When I was in second grade, I was still learning to color inside the lines. I was two years away from learning to use a library, and five years away from reading a chapter book independently. Sure, that was back when the earth was still cooling, but I can’t help but compare my schooling with The Little General’s.
In Second Grade, TLG had an assignment that so closely mirrored an assignment I had in graduate school that it gave me shivers. The assignment was to read 50 award-winning books in less than a month. Fifty (expletive deleted) books!
My adoption story began Memorial Day Weekend 2008, when I abruptly announced to my husband that I wanted to adopt a daughter. The need had been simmering inside me for some time, but that day it exploded. With tears. I said, “I have to have a daughter.”
He was like, “OK.”
The Little General declines to sit on Santa’s lap.
What’s this? My child has gained the maturity to speak assertively to St. Nick while still maintaining her belief in magic? What gives?
Don’t look at me. It wasn’t my idea that she believe in Santa. Oddly enough, she picked that up in a Jewish preschool, of all places. She came home one day, barely in control of her language, extoling the virtues a Jolly Ol’ Elf who could bring kids anything they asked for. In her little mind, Santa was a bank card with no limits and no parental restrictions. Anytime she wanted something that I said no to, she just spouted back, “I’ll ask Santa!” as if Santa was the cosmic godfather who could override even me. #RME
Then at age 5, she changed schools to attend kindergarten. This time the kids were a little more savvy and had cashed in their belief in magic for the potential of real credit cards, with and without parental restrictions. There is no such thing as Santa Claus, they insisted. The Little General came home with questions: Why were they saying that? Was it true?
“You believe what you believe and let them believe what they believe,” I answered. She might as well learn to stand up to peer pressure now.
So, every year the question comes up again, and she tries to approach it scientifically. For now, knowing her parents as she does, it's easier to imagine a magic elf setting up the toy display in our living room than it is to imagine her stoic parents getting up in the middle of the night and doing it.
Still at age 10, as her mind soars toward maturity, she grapples with reality. “Momma, tell me. Does Santa really exist?”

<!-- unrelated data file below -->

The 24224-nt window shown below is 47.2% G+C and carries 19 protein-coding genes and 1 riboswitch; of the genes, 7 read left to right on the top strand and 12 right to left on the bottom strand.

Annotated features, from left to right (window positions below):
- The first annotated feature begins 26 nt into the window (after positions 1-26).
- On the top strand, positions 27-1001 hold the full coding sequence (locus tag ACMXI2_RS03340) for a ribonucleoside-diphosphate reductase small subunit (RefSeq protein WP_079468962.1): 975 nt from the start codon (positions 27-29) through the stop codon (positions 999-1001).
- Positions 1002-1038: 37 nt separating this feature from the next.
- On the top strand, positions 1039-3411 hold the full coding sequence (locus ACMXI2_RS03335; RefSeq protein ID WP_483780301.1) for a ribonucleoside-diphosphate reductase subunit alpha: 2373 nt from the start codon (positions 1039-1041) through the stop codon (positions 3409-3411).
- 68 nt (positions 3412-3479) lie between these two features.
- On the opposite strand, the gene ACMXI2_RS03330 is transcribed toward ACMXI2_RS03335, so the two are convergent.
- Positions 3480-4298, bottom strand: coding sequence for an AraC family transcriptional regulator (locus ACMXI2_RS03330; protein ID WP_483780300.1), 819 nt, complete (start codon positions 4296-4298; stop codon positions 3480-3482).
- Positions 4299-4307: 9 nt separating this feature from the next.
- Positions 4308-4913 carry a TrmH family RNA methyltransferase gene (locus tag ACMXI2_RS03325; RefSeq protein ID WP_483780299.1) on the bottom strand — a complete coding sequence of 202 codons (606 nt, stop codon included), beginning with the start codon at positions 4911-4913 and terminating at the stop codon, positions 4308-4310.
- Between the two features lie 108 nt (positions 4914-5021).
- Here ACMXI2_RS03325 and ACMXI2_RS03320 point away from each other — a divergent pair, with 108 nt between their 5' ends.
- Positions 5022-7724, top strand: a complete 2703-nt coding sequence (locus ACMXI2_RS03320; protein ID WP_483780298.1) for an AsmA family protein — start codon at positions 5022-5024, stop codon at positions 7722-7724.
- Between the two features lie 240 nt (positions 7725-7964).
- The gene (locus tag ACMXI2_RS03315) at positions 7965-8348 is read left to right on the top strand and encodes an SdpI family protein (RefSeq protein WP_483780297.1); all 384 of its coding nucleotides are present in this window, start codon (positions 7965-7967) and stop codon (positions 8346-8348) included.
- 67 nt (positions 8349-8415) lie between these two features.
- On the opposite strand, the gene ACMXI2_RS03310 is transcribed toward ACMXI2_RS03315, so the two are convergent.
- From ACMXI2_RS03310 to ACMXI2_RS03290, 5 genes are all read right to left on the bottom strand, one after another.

I sigh and answer wistfully, “When you stop believing in Santa, Santa stops coming. Are you ready for Santa to stop coming?”
She thinks on it hard and fast, then answers, “No.”
And that settles the question. For now.
#DoesSantaReallyExist #YesThereIsASantaClause #TheLittleGeneral
I woke up recently with the strangest thought: “I want to try a ballet workout.”
It’s a big trend going back a decade or so, and it's something I’ve considered trying ever since I heard that Natalie Portman used a ballet workout to get in shape for the movie “Black Swan.” I went as far as to purchase a ballet workout video back when the movie was released, but the workout was seriously hard. I was never able to finish even one session despite the fact that I used to be a fitness buff.
But now I really wanted to do it. I had seen a YouTube video of an 80-year-old female bodybuilder who made the Guinness Book of World Records, and a 90-year-old gymnast who also held a world’s record. Clearly, I was falling behind in the world of senior citizen fitness. And while I had no desire to become a championship bodybuilder, maybe I could achieve the body of a dancer, and maybe I could achieve that goal with a ballet workout.
This Fourth of July I’m feeling nostalgic with memories of a childhood long passed, memories filled with the smells of summer rain, mimosa trees, and women wearing lilac perfume.
It was the early 1960s in South Arkansas. Somewhere the Civil Rights Movement was blazing, but it didn't touch my idyllic corner of the world in Lewisville, Arkansas. We kids played outside all day in the summer, running with a dog named Rosie, digging crawfish from a muddy ditch after the summer rain, and tying thread to their legs for a crawfish race. Big kids discussed the merits of dirt dobbers versus wasps, while we little kids played cops and robbers with toy guns. My favorite weapon was a Winchester rifle until I fired it with the lever open and turned my hand into a bloody mess. After that I stuck with a toy pistol, which I wasn’t allow to point at a person, animal or car.